For Palm Sunday, our children and youth processed in with palms, singing Hosannas!
During the Lenten season, which leads up to Easter, we focus on growth and the promise of new life. We try to make internal changes, and trust that making changes on the inside will eventually lead to changes on the outside.
Sweet potatoes don’t look like living plants. They’re not green and they don’t seem to be growing. But there IS life inside them. We planted these sweet potatoes so that we can see the life that’s inside come on out! We’ll watch them grow throughout Lent, and know that just as they are growing, we are growing too.
Most Sundays, our children leave the sanctuary and head back to our children’s room. Alongside our community, we worship God; our worship just includes more crafts, running, dancing, and snacks. For Mardi Gras Sunday though, we decided to stay in the sanctuary and join the congregation for worship, sharing our spontaneity and joy with everyone in our community.
Mardi Gras is a Christian holiday which precedes the liturgical season of Lent. Lent is a season of fasting and contemplation which leads to Holy Week. Lent traditionally a somber time in our church calendar; Mardi Gras or “Fat Tuesday” is the way that we “shake our sillies out” before entering into this more serious time. Mardi Gras is a time to be joyful and celebrate, and also a good reminder that, while we should take our church and God’s work seriously, we should not take ourselves too seriously. Without a sense of levity, we run the risk of creating false idols, and of missing out on the joy of creation and life.
Luckily, the children of Wake Forest Baptist are more than willing to breath some new life and rhythm into the church. We donned masks, hats, beads and feather boas, and each picked out a percussion instrument. We lead the call to worship, inviting everyone in the congregation to clap their hands, stomp their feet, and worship God with a rowdy Hallelujah.
We’ve had a lot of events leading up to Christmas. From the first week in December, we began making Christmas cards. We then joined with the youth and other members to deliver these cards and go Christmas caroling at Salemtowne, a continuing care retirement community here in Winston.
We also worked on making Christmas cups, which we sold to raise money for hunger ministries. And then we gathered at the Faulk-Hasting home for the WFBC Christmas party, where we made and decorated sugar cookies and played games. We’ve had an awful lot of joy, celebration, and love over the past few weeks.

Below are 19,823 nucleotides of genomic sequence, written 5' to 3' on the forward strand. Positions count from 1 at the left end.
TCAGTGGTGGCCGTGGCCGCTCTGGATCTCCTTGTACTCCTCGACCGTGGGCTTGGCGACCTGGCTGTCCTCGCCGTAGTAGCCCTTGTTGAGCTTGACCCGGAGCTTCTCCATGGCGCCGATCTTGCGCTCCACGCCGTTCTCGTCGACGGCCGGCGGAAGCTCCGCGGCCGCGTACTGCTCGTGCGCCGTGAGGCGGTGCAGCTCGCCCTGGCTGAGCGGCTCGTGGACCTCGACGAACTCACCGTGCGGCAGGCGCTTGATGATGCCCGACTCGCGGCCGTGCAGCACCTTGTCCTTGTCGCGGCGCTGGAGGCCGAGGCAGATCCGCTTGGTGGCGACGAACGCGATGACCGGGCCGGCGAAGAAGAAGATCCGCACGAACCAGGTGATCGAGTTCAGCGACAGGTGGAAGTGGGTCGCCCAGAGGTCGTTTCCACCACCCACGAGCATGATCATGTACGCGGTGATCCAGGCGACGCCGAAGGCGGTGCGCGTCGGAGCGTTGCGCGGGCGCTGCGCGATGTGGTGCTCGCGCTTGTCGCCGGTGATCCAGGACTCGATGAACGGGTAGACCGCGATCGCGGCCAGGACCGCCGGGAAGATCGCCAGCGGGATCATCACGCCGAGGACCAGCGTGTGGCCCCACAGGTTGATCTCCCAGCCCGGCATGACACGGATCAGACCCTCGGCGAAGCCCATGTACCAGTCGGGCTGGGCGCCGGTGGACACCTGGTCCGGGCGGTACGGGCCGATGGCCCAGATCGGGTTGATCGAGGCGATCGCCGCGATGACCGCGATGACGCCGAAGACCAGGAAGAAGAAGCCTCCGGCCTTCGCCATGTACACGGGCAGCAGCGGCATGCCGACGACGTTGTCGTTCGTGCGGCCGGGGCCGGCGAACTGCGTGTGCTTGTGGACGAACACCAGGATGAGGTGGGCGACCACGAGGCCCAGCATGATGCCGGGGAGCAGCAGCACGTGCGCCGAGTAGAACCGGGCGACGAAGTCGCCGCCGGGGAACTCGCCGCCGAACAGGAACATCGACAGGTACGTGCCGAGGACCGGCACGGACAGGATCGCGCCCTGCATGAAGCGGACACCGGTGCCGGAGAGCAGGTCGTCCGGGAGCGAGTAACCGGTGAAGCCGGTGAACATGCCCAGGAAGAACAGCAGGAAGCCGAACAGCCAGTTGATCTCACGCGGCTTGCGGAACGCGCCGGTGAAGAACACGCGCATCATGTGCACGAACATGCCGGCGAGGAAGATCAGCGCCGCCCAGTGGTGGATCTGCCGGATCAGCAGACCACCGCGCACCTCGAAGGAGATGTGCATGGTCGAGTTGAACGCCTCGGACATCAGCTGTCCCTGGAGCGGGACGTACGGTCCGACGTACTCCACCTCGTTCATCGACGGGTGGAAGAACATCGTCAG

Merry Christmas everyone!
This Sunday we talked about giving with a generous heart. What does that mean? It can mean giving your time to help others, giving gifts or money, or using your talents to help others. We made sun-catchers that reminded us to have a heart that gives to others–the more we give away, the more the light shines through!
Today, our lesson was on Mark 10:42-45:
42 But Jesus called them to Himself and said to them, “You know that those who are considered rulers over the Gentiles lord it over them, and their great ones exercise authority over them. 43 Yet it shall not be so among you; but whoever desires to become great among you shall be your servant. 44 And whoever of you desires to be first shall be slave of all. 45 For even the Son of Man did not come to be served, but to serve, and to give His life a ransom for many.”
We talked about how backwards it was to think that in order to be great, you have to be a servant! We went outside, and had a few backwards races–where the loser was the winner!
This week we talked about what God looks like. Where do we see God? We all know the image of God as an old white man with flowing white hair, but is this really what God looks like? We read a bible story from Desmond Tutu’s Children of God Storybook Bible, based on Matthew 31-46:
34 “Then the King will say to those on his right, ‘Come, you who are blessed by my Father; take your inheritance, the kingdom prepared for you since the creation of the world.35 For I was hungry and you gave me something to eat, I was thirsty and you gave me something to drink, I was a stranger and you invited me in, 36 I needed clothes and you clothed me, I was sick and you looked after me, I was in prison and you came to visit me.’